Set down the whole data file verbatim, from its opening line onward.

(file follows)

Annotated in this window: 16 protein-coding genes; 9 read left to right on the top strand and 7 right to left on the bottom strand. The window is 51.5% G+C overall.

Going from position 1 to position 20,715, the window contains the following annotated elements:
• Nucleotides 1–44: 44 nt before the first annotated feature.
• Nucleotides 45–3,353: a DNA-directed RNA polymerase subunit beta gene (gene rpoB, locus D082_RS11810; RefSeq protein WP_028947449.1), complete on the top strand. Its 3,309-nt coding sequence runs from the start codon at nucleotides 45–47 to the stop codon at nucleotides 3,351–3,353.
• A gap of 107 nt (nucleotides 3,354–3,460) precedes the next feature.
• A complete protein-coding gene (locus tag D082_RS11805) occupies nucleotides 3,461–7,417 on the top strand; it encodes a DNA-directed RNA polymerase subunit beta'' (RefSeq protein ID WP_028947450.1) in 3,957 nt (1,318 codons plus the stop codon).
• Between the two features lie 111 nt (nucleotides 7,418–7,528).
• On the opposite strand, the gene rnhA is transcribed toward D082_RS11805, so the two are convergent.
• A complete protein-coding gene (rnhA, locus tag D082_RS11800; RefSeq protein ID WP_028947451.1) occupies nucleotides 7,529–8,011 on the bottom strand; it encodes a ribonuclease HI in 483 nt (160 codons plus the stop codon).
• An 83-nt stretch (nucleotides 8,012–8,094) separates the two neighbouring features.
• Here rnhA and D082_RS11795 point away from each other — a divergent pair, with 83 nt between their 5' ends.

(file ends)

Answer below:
Annotated in this window: 16 protein-coding genes; 9 read left to right on the top strand and 7 right to left on the bottom strand. The window is 51.5% G+C overall.

Going from position 1 to position 20,715, the window contains the following annotated elements:
• Nucleotides 1–44: 44 nt before the first annotated feature.
• Nucleotides 45–3,353: a DNA-directed RNA polymerase subunit beta gene (gene rpoB, locus D082_RS11810; RefSeq protein WP_028947449.1), complete on the top strand. Its 3,309-nt coding sequence runs from the start codon at nucleotides 45–47 to the stop codon at nucleotides 3,351–3,353.
• A gap of 107 nt (nucleotides 3,354–3,460) precedes the next feature.
• A complete protein-coding gene (locus tag D082_RS11805) occupies nucleotides 3,461–7,417 on the top strand; it encodes a DNA-directed RNA polymerase subunit beta'' (RefSeq protein ID WP_028947450.1) in 3,957 nt (1,318 codons plus the stop codon).
• Between the two features lie 111 nt (nucleotides 7,418–7,528).
• On the opposite strand, the gene rnhA is transcribed toward D082_RS11805, so the two are convergent.
• A complete protein-coding gene (rnhA, locus tag D082_RS11800; RefSeq protein ID WP_028947451.1) occupies nucleotides 7,529–8,011 on the bottom strand; it encodes a ribonuclease HI in 483 nt (160 codons plus the stop codon).
• An 83-nt stretch (nucleotides 8,012–8,094) separates the two neighbouring features.
• Here rnhA and D082_RS11795 point away from each other — a divergent pair, with 83 nt between their 5' ends.